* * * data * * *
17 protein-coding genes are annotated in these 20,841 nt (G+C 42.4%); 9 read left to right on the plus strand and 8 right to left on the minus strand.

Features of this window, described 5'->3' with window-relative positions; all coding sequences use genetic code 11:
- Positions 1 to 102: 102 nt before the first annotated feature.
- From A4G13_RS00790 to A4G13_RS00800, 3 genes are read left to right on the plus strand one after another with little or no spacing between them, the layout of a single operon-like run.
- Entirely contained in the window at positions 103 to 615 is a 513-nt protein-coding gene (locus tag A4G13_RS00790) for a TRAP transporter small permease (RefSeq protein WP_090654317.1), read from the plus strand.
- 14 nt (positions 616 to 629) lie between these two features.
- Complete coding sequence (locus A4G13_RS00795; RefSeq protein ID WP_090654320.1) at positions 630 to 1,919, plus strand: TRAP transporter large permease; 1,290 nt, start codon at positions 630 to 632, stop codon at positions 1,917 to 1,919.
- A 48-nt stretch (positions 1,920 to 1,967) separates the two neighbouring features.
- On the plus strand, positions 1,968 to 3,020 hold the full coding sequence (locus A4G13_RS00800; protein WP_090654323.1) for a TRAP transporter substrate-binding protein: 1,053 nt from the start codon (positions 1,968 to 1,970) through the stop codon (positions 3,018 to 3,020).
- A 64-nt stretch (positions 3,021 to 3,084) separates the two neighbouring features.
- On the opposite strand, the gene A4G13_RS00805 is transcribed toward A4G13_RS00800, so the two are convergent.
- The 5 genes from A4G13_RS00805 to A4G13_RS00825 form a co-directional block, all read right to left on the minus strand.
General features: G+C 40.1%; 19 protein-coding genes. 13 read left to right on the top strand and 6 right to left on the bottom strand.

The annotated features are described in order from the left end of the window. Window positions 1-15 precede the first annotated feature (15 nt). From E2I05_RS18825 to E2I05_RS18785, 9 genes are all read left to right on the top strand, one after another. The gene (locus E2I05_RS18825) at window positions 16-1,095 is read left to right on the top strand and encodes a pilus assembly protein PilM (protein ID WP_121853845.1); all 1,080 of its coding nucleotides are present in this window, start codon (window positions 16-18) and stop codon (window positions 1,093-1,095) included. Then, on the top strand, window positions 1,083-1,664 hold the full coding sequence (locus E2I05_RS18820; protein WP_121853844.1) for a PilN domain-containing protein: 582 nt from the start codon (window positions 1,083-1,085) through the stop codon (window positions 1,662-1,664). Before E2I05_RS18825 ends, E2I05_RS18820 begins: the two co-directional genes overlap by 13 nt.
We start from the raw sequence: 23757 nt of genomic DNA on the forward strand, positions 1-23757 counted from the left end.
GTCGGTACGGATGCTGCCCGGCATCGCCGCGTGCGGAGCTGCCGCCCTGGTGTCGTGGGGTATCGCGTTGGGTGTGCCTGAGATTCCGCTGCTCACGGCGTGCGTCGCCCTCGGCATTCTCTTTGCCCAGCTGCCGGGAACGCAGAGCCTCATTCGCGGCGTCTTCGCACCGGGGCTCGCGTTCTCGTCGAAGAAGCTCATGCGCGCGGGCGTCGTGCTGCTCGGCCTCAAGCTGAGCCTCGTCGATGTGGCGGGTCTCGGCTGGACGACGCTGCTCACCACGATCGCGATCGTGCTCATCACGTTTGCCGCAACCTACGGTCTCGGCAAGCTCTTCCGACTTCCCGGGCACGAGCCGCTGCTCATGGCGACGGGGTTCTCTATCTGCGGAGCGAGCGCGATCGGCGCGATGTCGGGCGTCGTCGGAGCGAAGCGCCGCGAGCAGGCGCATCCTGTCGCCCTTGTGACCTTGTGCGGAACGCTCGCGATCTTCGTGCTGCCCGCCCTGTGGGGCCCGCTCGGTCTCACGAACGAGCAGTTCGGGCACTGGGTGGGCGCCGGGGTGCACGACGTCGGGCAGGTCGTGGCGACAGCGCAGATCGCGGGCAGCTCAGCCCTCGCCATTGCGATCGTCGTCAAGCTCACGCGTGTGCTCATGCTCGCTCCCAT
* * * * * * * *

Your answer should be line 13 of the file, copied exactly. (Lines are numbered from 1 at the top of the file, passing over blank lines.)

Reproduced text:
General features: G+C 40.1%; 19 protein-coding genes. 13 read left to right on the top strand and 6 right to left on the bottom strand.